THE BODY SNATCHER (Robert Wise, 1945)

Robert Wise made bad movies (The Day the Earth Stood Still, 1951, Somebody Up There Likes Me, 1956, The Sound of Music, 1965) and good ones (Executive Suite, 1954, I Want to Live!, 1958, The Sand Pebbles, 1966); but the one flat-out beauty that he made is his eerie, atmospheric, downbeat The Body Snatcher, from Robert Louis Stevenson’s 1884 story (with the hyphenated title “The Body-Snatcher”). With the exception of Jacques Tourneur’s Cat People (1942), this is the best horror film that Russian émigré Val Lewton, born Vladimir Leventon, produced in Hollywood. Under the pseudonym Carlos Keith, Lewton also co-authored the excellent script with Philip MacDonald, which changes Stevenson’s ending to make it less fantastic and more moralistic, cautionary and blatantly psychological. Even Alfred Hitchcock’s Psycho (1960), you may recall, comes equipped with a rational explanation for its horror, however inadequately this ultimately accounts for the enormity of the horror that Hitchcock’s black comedy gives us.

Indeed, the film changes the story considerably, expunging the years-later one-sided narrative frame—the story opens with it but never returns to it—and with it the narrator and making Fettes young, a mere medical student, not someone for whom Wolfe “Toddy” Macfarlane had long ago been a medical class assistant, Fettes’s “immediate superior.” The story is contemporaneous with Burke and Hare in its flashback, but just post-Burke and Hare in the film. Gray is a minor figure in the story, where he pops up in a single scene, it seems, just to become, by Macfarlane’s own hand, a fresh corpse for in-class dissection. (The murder occurs off-page, as it were.) Stevenson purists are going to like Wise’s film only against their better judgment; but it is hardly to its discredit that the film isn’t excessively literary. Wise, moreover, succeeds in evoking both the rough Scottish texture and dark, melancholy mood of Stevenson’s late Victorian fiction. Its attention to time and Stevenson’s imaginative space distinguishes a film whose budget was so small that its main set, Dr. Macfarlane’s home, was left over from Tourneur’s Experiment Perilous (1944).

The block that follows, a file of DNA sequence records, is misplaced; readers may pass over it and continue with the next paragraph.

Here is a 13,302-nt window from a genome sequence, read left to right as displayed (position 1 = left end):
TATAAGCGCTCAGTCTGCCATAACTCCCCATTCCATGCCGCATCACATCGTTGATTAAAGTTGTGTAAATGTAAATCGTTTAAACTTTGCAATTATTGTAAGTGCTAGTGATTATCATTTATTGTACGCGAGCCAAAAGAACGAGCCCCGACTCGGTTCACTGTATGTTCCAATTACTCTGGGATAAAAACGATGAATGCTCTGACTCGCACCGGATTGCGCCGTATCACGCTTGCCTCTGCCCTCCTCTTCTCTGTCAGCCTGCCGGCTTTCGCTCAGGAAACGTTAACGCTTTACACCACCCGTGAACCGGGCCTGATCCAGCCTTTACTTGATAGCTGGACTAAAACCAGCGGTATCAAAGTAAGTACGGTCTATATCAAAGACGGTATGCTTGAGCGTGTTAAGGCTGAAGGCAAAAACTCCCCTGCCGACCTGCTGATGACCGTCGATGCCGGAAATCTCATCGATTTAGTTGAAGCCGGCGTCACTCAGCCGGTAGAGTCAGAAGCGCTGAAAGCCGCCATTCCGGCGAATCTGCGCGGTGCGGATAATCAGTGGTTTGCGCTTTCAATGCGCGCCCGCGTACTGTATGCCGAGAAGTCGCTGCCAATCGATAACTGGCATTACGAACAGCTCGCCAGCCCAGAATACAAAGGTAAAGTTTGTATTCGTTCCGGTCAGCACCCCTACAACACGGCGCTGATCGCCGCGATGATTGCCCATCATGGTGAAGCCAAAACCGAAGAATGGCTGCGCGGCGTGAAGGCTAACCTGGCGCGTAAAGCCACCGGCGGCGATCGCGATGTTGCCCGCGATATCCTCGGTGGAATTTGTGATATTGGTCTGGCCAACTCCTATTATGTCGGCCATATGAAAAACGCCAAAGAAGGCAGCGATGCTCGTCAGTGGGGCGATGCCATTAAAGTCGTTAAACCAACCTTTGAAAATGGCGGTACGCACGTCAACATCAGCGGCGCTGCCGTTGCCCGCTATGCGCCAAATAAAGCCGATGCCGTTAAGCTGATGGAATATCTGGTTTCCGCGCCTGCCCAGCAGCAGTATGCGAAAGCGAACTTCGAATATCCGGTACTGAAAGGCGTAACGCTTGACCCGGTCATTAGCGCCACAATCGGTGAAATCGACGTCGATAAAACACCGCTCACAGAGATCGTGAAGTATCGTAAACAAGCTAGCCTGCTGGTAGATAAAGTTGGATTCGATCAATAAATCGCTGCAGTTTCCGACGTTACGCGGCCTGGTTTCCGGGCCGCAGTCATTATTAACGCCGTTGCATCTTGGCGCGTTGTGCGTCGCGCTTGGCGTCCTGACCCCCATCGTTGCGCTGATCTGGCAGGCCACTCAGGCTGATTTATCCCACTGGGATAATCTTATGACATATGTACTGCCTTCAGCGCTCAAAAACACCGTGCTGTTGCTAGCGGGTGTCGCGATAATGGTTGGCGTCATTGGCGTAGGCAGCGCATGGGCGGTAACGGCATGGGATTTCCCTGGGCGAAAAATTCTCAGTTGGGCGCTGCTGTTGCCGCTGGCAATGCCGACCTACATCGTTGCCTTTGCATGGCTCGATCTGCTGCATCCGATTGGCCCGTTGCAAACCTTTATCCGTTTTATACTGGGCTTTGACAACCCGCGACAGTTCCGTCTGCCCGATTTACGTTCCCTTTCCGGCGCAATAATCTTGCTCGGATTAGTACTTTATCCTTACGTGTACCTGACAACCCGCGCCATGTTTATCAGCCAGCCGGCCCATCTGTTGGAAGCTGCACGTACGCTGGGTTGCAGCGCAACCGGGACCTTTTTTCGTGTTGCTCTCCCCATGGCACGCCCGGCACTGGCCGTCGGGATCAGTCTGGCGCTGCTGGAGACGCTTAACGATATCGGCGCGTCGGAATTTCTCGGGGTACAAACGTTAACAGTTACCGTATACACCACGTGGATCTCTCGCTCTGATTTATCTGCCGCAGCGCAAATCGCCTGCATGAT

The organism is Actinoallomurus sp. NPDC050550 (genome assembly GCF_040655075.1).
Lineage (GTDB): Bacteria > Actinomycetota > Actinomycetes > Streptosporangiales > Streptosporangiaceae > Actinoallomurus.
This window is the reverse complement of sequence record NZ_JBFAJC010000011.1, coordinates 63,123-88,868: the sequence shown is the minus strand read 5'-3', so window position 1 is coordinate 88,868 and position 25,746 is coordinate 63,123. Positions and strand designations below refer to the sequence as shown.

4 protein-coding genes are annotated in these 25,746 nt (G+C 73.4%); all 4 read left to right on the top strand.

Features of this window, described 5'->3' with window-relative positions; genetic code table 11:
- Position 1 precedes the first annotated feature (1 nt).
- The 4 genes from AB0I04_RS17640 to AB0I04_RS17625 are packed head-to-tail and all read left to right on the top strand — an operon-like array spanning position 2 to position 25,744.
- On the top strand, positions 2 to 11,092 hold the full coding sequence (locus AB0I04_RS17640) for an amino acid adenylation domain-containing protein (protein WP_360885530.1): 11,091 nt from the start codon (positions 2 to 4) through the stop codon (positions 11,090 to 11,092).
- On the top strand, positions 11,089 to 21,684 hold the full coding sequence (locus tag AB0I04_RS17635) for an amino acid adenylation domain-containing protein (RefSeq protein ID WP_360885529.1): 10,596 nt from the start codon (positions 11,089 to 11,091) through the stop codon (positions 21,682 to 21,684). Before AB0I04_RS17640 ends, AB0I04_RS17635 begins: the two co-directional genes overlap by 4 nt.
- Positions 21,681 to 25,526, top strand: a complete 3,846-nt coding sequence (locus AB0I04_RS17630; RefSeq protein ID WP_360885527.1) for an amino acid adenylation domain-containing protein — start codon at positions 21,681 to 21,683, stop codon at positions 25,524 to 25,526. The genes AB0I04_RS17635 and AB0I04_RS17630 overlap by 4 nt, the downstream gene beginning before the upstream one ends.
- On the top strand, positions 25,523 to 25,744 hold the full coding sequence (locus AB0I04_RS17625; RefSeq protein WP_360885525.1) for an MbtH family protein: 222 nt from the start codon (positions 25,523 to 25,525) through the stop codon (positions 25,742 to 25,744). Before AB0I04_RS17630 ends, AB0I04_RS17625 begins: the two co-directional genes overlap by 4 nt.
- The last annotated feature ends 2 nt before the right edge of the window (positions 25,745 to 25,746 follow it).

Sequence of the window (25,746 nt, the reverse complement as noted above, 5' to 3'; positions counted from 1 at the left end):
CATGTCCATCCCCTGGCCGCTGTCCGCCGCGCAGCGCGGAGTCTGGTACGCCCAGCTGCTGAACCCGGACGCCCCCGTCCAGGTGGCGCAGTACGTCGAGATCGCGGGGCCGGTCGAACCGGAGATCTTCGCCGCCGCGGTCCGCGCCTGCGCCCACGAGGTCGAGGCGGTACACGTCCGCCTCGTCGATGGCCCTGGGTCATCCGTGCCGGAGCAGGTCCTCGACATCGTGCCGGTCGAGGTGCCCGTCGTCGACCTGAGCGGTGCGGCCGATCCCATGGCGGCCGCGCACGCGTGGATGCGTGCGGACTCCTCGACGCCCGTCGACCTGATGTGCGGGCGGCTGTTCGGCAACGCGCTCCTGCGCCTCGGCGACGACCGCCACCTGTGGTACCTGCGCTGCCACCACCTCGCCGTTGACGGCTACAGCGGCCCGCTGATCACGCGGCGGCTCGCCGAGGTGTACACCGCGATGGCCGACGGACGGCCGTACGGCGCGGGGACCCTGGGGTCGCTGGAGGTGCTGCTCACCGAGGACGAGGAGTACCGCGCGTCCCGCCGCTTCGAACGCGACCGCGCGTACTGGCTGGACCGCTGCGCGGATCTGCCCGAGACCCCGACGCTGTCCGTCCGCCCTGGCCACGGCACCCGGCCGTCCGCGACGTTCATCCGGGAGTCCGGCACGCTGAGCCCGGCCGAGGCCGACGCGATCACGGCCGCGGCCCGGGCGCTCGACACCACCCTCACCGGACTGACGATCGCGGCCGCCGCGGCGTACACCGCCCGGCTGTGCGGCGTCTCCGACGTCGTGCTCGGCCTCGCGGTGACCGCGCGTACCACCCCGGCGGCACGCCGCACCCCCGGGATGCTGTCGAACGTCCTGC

Edinburgh 1831. The previous year, William Burke was hanged on testimony supplied by partner William Hare in exchange for immunity from prosecution; some say that the two outsiders—Irishmen—were wrongly accused of the year-long wave of murders known as the West Port murders (1827-1828) that provided, for pay, additional corpses for cadavers to Dr. Robert Knox, a medical school lecturer in anatomy. Normally, Burke and Hare merely robbed graves for their trade; they were “resurrection men.” Since then, Knox had moved to London while Hare had altogether vanished. Expanding the legal supply of medical cadavers, the Anatomy Act would be enacted in 1832 as a result of the scandal. Therefore, the film unfolds in the short space of time between the legal resolution of the serial killings and the subsequent political resolution. It is then that Young Donald Fettes, a vicar’s son, becomes assistant to Macfarlane, who was (fictitiously) Knox’s assistant. In this capacity, the idealistic, compassionate Fettes—the story’s Fettes was never such—must pay cabman John Gray for each corpse that he provides to Dr. Macfarlane, however distasteful the whole enterprise is to the boy—as indeed it is distasteful to Macfarlane. Like the actual Knox, however, the fictional Mcfarlane needs cadavers in order to educate his classes of medical students. In the film, Fettes and Macfarlane interact over the delivered body of a girl whom Fettes recognizes much as they do in the story, where Macfarlane worries over what might happen to Knox, rather than what might happen to them, were their suspicions of murder broadcast or held by others. The film takes as its theme the elusive gray of human morality, an area made indistinct, neither black nor white, by the competing claims on our attention and actions. From our vantage, because of the near coincidence of time between its release and the atomic bombing of Hiroshima 2½ months later, the film brushes against humanity’s capacity for staggering moral complexity and contradiction. The context that the film provides deepens and expands the meaning of the words of Hippocrates with which the film closes, along with a wonderful shot of the beginning of the rest of Fettes’s journey through life: